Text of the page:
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Divisive Iran Nuclear Treaty

Residents in favor of agreement hold vigil at Eden Seminary

Citizens gather at Eden Seminary in Webster Groves on Sept. 10 in support of a nuclear treaty with Iran negotiated by Secretary of State John Kerry. photo by Ursula Ruhl

September 18, 2015
The Iran nuclear agreement has become a hot-button campaign issue with denunciations from presidential candidates like Ted Cruz and Donald Trump. Local residents turned out for a Sept. 10 vigil at Eden Seminary to express support for the Iran deal.

"We don't want to see the Iran deal sabotaged by politics," said Michael Berg, a member of Jewish Voice for Peace. "There is no reason now not to have dialogue, diplomacy and an open relationship with Iran to solve conflicts in the region and to stop Iran from its nuclear weapons development.

"Politicians who oppose this agreement need to recall that their leaders strengthened Iran and drove them to a nuclear program," said Berg. "War and the big invasion of Iraq didn't work."

Berg said America will be isolated if it turns its back on the agreement, because it did not negotiate by itself with Iran. Tom McKenzie said he also favors dialogue and diplomacy.

"The best way to solve a problem even a nuclear threat is to start talking and have a conversation," said McKenzie, noting past U.S. diplomacy with the Russians on nuclear weapons. "I don't think God put us on this Earth so we could all kill each other."

Another participant in the vigil at Eden, Nancy Seats of Webster Groves, said politicians who oppose lifting sanctions on trade with Iran as part of the deal are hypocritical. She supports the nuclear treaty negotiated by Secretary of State John Kerry.

"We overthrew Iran's government and installed a Shah," said Seats. "Iranians have had reason to develop a bomb to protect themselves from us. My heart goes out to the refugees from the Middle East now. We again messed in the internal affairs there, and now the result is all these refugees. That's why we should take them in.

"The sanctions we have had against Iran and Cuba are pretty ludicrous, when we trade with China all the time, which is much more repressive and dangerous," said Seats. "As far as Iran being a renegade nation, who has invaded more countries than we have?"


Attending the Sept. 10 vigil at Eden Seminary are, from left: Michael Berg, Nancy Strauss and Virginia Gilbert. photo by Ursula Ruhl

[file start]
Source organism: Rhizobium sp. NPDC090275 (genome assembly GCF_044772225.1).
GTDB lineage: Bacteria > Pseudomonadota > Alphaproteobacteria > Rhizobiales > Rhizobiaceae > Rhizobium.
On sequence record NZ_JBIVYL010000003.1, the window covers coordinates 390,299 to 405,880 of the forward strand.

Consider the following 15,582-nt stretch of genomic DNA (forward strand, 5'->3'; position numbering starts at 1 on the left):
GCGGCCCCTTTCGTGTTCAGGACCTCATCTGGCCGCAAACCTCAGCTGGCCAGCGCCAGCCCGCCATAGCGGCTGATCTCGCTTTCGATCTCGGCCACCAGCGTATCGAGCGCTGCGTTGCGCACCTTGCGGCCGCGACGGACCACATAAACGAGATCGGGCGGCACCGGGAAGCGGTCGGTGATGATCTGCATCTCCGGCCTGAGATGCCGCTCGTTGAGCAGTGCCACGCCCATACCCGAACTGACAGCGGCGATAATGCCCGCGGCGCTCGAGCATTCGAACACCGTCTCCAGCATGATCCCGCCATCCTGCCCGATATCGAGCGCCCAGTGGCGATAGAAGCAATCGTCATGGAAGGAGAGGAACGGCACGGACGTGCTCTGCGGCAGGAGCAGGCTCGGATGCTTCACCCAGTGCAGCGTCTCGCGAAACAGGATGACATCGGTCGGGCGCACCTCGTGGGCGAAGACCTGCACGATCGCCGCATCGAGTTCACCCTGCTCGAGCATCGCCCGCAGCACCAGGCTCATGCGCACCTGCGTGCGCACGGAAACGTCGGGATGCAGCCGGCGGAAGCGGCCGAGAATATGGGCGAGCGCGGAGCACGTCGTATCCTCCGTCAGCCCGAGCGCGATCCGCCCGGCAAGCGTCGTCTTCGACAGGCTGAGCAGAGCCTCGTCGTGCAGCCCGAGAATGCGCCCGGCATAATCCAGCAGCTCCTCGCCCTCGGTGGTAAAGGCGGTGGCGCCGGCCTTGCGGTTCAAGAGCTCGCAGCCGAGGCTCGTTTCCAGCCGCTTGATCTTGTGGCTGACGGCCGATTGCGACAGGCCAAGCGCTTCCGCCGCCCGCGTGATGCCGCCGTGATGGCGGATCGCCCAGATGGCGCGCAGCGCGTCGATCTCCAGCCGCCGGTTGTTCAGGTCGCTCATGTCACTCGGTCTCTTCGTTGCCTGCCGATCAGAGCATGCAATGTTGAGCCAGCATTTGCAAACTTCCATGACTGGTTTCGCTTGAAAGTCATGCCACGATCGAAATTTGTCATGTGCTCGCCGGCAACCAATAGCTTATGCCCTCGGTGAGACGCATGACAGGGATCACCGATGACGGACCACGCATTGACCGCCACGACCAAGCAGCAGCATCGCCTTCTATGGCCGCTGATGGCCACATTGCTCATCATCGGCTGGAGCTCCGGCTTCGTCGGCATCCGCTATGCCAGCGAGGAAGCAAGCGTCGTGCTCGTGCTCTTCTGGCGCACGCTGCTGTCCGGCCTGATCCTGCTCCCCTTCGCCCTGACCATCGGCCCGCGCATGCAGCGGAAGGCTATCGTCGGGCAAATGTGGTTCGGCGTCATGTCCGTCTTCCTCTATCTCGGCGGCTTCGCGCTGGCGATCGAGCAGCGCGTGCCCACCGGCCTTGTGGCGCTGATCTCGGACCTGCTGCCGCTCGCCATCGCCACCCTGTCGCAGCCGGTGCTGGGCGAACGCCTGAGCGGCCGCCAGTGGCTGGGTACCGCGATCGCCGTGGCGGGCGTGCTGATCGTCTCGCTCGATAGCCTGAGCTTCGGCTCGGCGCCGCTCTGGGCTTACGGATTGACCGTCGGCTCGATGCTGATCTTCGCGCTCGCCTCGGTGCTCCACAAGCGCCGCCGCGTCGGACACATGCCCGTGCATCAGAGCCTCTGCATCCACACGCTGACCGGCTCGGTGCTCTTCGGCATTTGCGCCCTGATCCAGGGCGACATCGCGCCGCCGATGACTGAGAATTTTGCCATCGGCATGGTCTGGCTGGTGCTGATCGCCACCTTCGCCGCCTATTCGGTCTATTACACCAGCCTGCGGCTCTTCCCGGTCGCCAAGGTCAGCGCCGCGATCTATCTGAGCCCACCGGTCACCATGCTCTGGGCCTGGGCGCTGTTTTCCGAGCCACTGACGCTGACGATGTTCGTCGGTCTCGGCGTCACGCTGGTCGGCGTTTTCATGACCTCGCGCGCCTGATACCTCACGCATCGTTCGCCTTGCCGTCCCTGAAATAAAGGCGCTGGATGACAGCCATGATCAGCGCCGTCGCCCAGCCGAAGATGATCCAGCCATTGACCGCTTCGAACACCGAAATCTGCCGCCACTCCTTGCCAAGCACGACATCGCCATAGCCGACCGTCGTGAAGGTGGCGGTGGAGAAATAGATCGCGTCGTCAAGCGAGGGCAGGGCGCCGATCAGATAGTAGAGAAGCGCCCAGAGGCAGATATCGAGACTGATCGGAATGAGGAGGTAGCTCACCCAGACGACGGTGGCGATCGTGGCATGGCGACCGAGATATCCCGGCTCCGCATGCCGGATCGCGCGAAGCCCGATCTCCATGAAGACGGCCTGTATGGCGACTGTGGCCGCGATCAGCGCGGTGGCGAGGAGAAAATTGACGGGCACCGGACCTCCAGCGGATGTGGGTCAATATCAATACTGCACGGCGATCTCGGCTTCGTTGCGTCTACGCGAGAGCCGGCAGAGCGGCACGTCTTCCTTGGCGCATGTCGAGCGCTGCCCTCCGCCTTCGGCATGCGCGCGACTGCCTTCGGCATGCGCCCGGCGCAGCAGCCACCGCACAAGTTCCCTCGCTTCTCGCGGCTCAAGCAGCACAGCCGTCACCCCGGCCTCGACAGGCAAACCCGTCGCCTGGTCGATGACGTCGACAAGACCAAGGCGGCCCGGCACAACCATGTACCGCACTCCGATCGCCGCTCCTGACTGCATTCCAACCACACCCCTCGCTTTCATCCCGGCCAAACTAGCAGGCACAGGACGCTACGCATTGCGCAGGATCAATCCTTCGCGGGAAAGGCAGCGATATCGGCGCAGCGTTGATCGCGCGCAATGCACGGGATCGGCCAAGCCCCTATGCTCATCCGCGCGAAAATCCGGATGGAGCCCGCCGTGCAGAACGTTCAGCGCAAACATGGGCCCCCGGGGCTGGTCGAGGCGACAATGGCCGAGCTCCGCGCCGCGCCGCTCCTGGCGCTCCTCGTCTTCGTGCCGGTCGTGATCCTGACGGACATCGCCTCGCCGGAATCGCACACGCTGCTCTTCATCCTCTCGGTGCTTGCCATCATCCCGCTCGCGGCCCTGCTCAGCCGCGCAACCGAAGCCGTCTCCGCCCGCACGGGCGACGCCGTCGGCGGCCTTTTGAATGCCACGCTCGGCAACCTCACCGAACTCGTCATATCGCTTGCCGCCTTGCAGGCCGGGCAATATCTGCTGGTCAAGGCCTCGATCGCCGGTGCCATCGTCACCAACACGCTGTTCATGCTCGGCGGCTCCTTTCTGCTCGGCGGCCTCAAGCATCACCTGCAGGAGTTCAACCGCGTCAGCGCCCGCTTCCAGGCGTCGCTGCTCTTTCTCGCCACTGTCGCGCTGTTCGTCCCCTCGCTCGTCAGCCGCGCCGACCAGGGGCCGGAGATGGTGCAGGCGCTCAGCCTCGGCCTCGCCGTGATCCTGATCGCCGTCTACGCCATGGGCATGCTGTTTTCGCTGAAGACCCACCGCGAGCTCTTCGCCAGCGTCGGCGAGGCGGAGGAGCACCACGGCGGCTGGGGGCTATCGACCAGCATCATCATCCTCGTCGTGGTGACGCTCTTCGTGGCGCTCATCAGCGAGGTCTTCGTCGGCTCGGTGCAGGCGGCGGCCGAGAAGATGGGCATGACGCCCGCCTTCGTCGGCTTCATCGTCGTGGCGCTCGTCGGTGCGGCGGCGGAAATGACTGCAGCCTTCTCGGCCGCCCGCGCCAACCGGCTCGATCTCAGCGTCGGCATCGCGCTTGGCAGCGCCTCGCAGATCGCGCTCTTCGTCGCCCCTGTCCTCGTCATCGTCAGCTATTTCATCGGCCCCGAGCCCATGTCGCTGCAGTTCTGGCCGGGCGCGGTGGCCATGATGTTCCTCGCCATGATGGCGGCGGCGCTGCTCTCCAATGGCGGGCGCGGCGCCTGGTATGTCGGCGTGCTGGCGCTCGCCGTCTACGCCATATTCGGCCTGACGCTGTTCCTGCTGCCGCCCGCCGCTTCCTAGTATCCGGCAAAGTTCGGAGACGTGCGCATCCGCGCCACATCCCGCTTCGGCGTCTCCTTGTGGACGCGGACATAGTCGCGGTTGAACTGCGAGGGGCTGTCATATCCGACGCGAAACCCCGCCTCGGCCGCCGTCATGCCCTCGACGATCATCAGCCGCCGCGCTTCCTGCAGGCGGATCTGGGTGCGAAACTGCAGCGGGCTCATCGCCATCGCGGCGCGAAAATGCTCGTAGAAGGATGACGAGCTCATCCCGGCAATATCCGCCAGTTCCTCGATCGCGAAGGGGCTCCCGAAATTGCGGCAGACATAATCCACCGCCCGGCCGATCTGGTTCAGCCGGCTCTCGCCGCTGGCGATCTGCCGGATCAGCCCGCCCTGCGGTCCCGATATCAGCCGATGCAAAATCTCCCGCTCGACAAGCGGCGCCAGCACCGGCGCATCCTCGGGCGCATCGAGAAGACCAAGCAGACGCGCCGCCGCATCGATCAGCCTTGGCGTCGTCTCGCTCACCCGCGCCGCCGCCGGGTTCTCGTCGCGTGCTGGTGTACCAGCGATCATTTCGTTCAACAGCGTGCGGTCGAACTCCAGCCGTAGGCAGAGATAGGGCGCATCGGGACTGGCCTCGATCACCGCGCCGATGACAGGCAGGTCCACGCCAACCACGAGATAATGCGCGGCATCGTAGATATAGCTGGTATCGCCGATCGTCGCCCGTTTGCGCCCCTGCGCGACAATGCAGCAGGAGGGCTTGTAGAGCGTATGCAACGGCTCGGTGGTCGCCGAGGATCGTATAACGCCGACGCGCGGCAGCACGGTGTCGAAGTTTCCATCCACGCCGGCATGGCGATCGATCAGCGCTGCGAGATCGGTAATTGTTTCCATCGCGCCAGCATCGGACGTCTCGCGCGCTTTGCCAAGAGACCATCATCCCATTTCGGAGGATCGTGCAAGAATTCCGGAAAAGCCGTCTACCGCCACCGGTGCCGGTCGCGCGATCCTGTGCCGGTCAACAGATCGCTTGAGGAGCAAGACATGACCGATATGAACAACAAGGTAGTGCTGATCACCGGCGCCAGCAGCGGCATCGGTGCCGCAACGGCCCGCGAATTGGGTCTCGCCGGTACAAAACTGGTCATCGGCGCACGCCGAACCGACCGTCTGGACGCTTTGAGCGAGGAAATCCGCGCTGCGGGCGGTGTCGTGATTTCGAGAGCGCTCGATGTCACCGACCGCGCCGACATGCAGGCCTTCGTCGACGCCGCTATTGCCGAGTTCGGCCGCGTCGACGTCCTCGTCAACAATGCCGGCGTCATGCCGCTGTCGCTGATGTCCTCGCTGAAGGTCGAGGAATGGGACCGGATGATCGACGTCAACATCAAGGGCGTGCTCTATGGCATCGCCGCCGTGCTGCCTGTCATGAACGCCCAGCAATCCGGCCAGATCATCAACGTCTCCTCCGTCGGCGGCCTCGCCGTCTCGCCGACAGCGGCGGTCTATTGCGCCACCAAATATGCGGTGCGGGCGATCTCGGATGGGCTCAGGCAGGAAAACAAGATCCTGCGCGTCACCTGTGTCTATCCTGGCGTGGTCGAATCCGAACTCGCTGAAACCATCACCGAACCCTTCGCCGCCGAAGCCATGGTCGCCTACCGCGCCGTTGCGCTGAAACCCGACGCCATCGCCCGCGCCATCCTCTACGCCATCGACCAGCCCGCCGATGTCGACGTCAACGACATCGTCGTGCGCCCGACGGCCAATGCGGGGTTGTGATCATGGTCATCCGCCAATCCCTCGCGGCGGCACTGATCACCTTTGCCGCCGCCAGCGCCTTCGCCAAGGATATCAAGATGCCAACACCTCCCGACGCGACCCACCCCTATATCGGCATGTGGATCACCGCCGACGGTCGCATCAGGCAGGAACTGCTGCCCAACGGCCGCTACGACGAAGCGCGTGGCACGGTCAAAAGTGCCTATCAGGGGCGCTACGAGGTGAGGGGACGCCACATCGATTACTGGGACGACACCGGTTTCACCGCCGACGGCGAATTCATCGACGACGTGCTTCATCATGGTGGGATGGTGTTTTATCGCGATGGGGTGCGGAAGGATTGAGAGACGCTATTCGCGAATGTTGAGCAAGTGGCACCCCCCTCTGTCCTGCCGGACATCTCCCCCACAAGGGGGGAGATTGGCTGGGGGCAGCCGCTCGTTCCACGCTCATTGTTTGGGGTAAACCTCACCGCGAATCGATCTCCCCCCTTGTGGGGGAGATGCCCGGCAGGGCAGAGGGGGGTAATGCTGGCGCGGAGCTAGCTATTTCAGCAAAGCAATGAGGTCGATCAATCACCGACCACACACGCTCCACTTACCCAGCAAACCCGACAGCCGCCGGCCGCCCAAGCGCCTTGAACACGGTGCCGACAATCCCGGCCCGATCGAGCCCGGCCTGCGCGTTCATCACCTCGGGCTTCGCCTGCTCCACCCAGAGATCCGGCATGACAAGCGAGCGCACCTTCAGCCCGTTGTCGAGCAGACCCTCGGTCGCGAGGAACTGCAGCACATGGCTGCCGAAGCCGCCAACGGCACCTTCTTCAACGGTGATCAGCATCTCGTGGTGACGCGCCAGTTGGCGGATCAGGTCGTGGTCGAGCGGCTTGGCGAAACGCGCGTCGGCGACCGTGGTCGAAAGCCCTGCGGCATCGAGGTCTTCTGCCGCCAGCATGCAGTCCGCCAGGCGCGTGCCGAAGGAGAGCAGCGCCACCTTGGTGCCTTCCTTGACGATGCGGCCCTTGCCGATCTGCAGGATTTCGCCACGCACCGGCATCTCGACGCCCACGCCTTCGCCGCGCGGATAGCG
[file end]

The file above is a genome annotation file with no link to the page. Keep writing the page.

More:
Sen. Schmitt Reacts

Several state lawmakers are at work on a measure to discourage Missouri businesses from trading with Iran with the lifting of sanctions under the deal. Sen. Eric Schmitt, R-Glendale, said he wants to ensure state taxpayer dollars will not go to individuals, businesses and governments that would do harm to America.

"With this initiative, we are going to make clear to Washington that Missouri taxpayer dollars will not be invested with companies that do business with any state sponsor of terror, including Iran," said Schmitt. "In the nuclear agreement, the Obama Administration approved a special deal that would preempt state laws preventing tax dollars from being invested with international entities that fund terror states."

Schmitt's legislation includes a state referendum clause to allow Missouri voters to say "no to investing in state sponsors of terrorism."

"Missourians deserve an opportunity to send Washington a message that their tax dollars should not be funneled to any country that has made 'Death to America' their national slogan and seek to harm and kill our people and the men and women who wear the uniform of our Armed Forces."

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Schmitt has received support for his legislation from House Speaker Todd Richardson, R-Poplar Bluff; Senate Majority Floor Leader Ron Richard, R-Joplin; and House Majority Floor Leader Mike Cierpiot, R-Lee's Summit.

"State sovereignty is under attack and Missouri taxpayer dollars are at risk thanks to President Obama's nuclear deal with Iran," said Cierpiot. "I support Sen. Schmitt's efforts to place on the ballot an initiative to ensure taxpayer money does not directly or indirectly support companies doing business with Iran."

Making Foreign Policy?

Eden vigil participants Berg and McKenzie said they believe state legislators should butt out of meddling with U.S. foreign policy.

"I don't think it's legal for them to start saying what Missouri will agree to in the Iran treaty," said McKenzie. "Legislators can hardly run the state, much less make our foreign policy. Politicians do what they think will get them elected and they seem to thrive on negativity."

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